“Most of us would rather die than live a life where nothing is fundamentally valuable at all, right?”
So begins Rachel Robinson-Greene’s depressing foray into a post-zombie world in an article entitled “Better Off Undead.” I have been blogging my way through The Walking Dead and Philosophy, a fascinating book that has so far addressed issues involving logic (zombies like the Walkers are not possible), the nature of humanity (but philosophical zombies are, apparently), and the conundrums surrounding questions of justice, rights, and social contracts.
Ms. Robinson-Greene raises the next big problem: the existential dilemma of soulless people. A gloomy fact about self-reflective creatures is that they are capable of recognizing what Albert Camus called absurdity, ‘the confrontation between the longings of humans and an indifferent universe.”
The Walkers in The Walking Dead provide a great example. Not only are they dead and zombified, rotting while cannibalizing the world, but virtually no one exists to grieve who they are or celebrate who they were. There is only blind, pitiless indifference. Stephen Crane, your universe has arrived.
Camus’ existentialism would claim that our ordinary life is not philosophically that much different from the world after a zombie apocalypse.
“We make demands on the universe that it simply doesn’t (and can’t) care about. We want justice out of the world. We want the guilty punished. We want the innocent to be spared suffering. But that isn’t the way the world works.”
Camus said there are three options for those who see this relentless gloom pressing in from all around: Commit suicide, pretend life is not absurd, or turn to religion. In the face of these absurd choices, Camus recommended we become “absurd heroes.” If nothing else we can shake our fists at gods and men, even while knowing the gesture is meaningless. What is more heroic than fighting in the face of inevitable failure?
And inevitable failure is what awaits the survivors in The Walking Dead. We found out at the end of Season Two that everyone is infected. Is there anything meaningful left to do? They can rage at the sky, but who cares? Despite all their rage they are still just rats in a zombie-filled cage-haunted. The hero in the Camus-haunted world is anyone who keeps fighting (and if the first half of Season Three is setting the tone, that’s going to be everybody all the time). If there is a silver lining behind the zombie cloud, it is the solidarity that comes with a shared sense of doom.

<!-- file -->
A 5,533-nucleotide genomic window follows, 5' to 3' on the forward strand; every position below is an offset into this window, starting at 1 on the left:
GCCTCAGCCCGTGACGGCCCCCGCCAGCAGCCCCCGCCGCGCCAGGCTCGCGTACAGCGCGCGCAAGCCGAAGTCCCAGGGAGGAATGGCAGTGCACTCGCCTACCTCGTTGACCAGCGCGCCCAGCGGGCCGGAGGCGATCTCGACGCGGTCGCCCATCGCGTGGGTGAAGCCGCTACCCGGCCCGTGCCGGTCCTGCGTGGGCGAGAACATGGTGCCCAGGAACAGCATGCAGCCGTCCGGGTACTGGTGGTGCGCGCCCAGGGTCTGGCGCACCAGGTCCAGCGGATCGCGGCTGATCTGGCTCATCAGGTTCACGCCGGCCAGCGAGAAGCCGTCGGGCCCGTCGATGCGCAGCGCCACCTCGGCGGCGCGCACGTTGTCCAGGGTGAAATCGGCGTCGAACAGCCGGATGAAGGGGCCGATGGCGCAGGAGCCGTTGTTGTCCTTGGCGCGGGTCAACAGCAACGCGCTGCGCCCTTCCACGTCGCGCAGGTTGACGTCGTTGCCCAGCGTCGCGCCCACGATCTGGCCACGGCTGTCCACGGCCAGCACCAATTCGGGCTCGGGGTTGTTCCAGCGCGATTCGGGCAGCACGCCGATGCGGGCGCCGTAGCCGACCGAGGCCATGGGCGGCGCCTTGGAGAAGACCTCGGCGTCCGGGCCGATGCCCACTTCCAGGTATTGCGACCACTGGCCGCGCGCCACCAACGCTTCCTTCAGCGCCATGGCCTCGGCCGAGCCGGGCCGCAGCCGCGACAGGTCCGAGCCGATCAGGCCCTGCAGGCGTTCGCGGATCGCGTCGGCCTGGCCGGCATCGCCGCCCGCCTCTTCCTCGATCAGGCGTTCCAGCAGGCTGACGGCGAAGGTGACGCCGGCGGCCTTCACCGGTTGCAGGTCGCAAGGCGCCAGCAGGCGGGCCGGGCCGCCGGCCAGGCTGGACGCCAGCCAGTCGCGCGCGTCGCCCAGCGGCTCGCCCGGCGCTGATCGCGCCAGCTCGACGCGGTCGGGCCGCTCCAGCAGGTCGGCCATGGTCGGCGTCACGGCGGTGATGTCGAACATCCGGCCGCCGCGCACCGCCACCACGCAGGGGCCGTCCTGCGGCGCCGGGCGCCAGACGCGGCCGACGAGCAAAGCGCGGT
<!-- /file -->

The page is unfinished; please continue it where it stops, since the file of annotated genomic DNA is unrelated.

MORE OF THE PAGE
Brandon Kempner is much happier (“The Optimism of The Walking Dead”). He thinks TWD provides “a profoundly humanistic and therefore optimistic landscape” that celebrates human choice, even if the choices are made amid a landscape of despair. That’s not a problem at all, apparently, since that is already true about our current life:
“Existentialism rejects all a priori values, and, with them, any grander meaning to human life…no meaning comes before human existence, and that there isn’t any God, purpose, pattern, or form that exists before the individual…there are no transcendent truths to be found, no ultimate meaning hidden out there. There’s just existence in the world, nothing more. Human beings are stranded alone in the universe, with nothingness all around them.”
Mr. Kempmer sees no reason to wade through the moral quagmires in the story. After all, “You can’t be ‘right’ or ‘wrong’ because ‘right’ and ‘wrong’ don’t exist. Each of us is alone in the universe, confronted with absolute and total freedom.” He is far more interested in what people will do in the face of this daunting view of the world. His heroes are much like those of Camus, people whose heroism in gauged by their willingness to embrace futility and despair. Melancholia, you have a fan.
Julia Round (“The Horror of Humanity”) agrees: “Existentialism’s denial of an essential soul…means that in an existential society the zombie no longer poses the threat to identity that it once did.” Why would it? The problem with zombies (other than the whole cannibalism thing) is that they are horrifying because they are humans without souls. But if we do not have souls either, well, we are all zombies in some sense already. In a zombie apocalypse, not much would change other than diet and hygiene. Ms. Round’s solution is to be expected: “You should act as yourself, not as you think ‘people in general’ should act, or how society suggests, or how your genes dictate.” You are a soulless meat machine – do what you want.
We are the real walking dead.
So if these authors are correct, the best survivors of the zombie apocalypse are those who believe there is no such thing as right and wrong, embrace the fact that nothing matters, and actively subvert order and responsibility. It’s hard to imagine the heroism bar being lowered much further.
That’s not a utopian landscape, as anyone who has seen TWD can attest. That’s hell. If Camus and his disciples are correct, we have always lived in a post-apocalyptic world. Which is worse, I wonder – a world in which human are wiped out, or one in which human have always roamed an earth devoid of meaning, hope, morality and truth?
(This article was originally posted at http://empiresandmangers.blogspot.com/2012/10/absurd-heroism-camus-and-real-walking.html)